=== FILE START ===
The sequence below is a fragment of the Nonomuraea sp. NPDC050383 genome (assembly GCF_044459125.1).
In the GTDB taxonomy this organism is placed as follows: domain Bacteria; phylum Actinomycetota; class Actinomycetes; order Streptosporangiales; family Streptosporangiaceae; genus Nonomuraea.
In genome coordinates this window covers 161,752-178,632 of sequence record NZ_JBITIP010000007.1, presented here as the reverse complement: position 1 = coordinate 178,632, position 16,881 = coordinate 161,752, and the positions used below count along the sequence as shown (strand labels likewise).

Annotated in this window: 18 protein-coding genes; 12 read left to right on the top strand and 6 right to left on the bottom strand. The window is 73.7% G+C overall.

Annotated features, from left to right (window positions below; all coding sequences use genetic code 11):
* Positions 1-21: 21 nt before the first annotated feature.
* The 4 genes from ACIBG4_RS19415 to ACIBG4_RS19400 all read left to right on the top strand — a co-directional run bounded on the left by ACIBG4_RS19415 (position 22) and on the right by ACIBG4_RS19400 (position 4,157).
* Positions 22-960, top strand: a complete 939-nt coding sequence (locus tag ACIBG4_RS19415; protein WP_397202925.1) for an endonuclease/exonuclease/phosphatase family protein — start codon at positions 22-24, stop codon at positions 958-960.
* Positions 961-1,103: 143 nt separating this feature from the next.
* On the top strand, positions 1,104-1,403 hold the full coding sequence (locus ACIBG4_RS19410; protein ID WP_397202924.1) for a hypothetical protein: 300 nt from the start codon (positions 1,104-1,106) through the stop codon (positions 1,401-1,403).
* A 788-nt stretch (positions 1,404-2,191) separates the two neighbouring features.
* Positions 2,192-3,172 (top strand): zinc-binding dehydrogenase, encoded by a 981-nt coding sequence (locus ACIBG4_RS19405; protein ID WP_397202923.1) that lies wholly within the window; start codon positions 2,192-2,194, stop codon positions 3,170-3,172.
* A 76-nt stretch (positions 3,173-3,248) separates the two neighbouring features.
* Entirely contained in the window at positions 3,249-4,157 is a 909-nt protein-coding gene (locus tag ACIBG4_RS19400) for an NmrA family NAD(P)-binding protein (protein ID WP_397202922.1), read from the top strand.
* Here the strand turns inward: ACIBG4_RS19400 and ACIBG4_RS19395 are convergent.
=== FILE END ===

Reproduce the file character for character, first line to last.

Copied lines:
The sequence below is a fragment of the Nonomuraea sp. NPDC050383 genome (assembly GCF_044459125.1).
In the GTDB taxonomy this organism is placed as follows: domain Bacteria; phylum Actinomycetota; class Actinomycetes; order Streptosporangiales; family Streptosporangiaceae; genus Nonomuraea.
In genome coordinates this window covers 161,752-178,632 of sequence record NZ_JBITIP010000007.1, presented here as the reverse complement: position 1 = coordinate 178,632, position 16,881 = coordinate 161,752, and the positions used below count along the sequence as shown (strand labels likewise).

Annotated in this window: 18 protein-coding genes; 12 read left to right on the top strand and 6 right to left on the bottom strand. The window is 73.7% G+C overall.

Annotated features, from left to right (window positions below; all coding sequences use genetic code 11):
* Positions 1-21: 21 nt before the first annotated feature.
* The 4 genes from ACIBG4_RS19415 to ACIBG4_RS19400 all read left to right on the top strand — a co-directional run bounded on the left by ACIBG4_RS19415 (position 22) and on the right by ACIBG4_RS19400 (position 4,157).
* Positions 22-960, top strand: a complete 939-nt coding sequence (locus tag ACIBG4_RS19415; protein WP_397202925.1) for an endonuclease/exonuclease/phosphatase family protein — start codon at positions 22-24, stop codon at positions 958-960.
* Positions 961-1,103: 143 nt separating this feature from the next.
* On the top strand, positions 1,104-1,403 hold the full coding sequence (locus ACIBG4_RS19410; protein ID WP_397202924.1) for a hypothetical protein: 300 nt from the start codon (positions 1,104-1,106) through the stop codon (positions 1,401-1,403).
* A 788-nt stretch (positions 1,404-2,191) separates the two neighbouring features.
* Positions 2,192-3,172 (top strand): zinc-binding dehydrogenase, encoded by a 981-nt coding sequence (locus ACIBG4_RS19405; protein ID WP_397202923.1) that lies wholly within the window; start codon positions 2,192-2,194, stop codon positions 3,170-3,172.
* A 76-nt stretch (positions 3,173-3,248) separates the two neighbouring features.
* Entirely contained in the window at positions 3,249-4,157 is a 909-nt protein-coding gene (locus tag ACIBG4_RS19400) for an NmrA family NAD(P)-binding protein (protein ID WP_397202922.1), read from the top strand.
* Here the strand turns inward: ACIBG4_RS19400 and ACIBG4_RS19395 are convergent.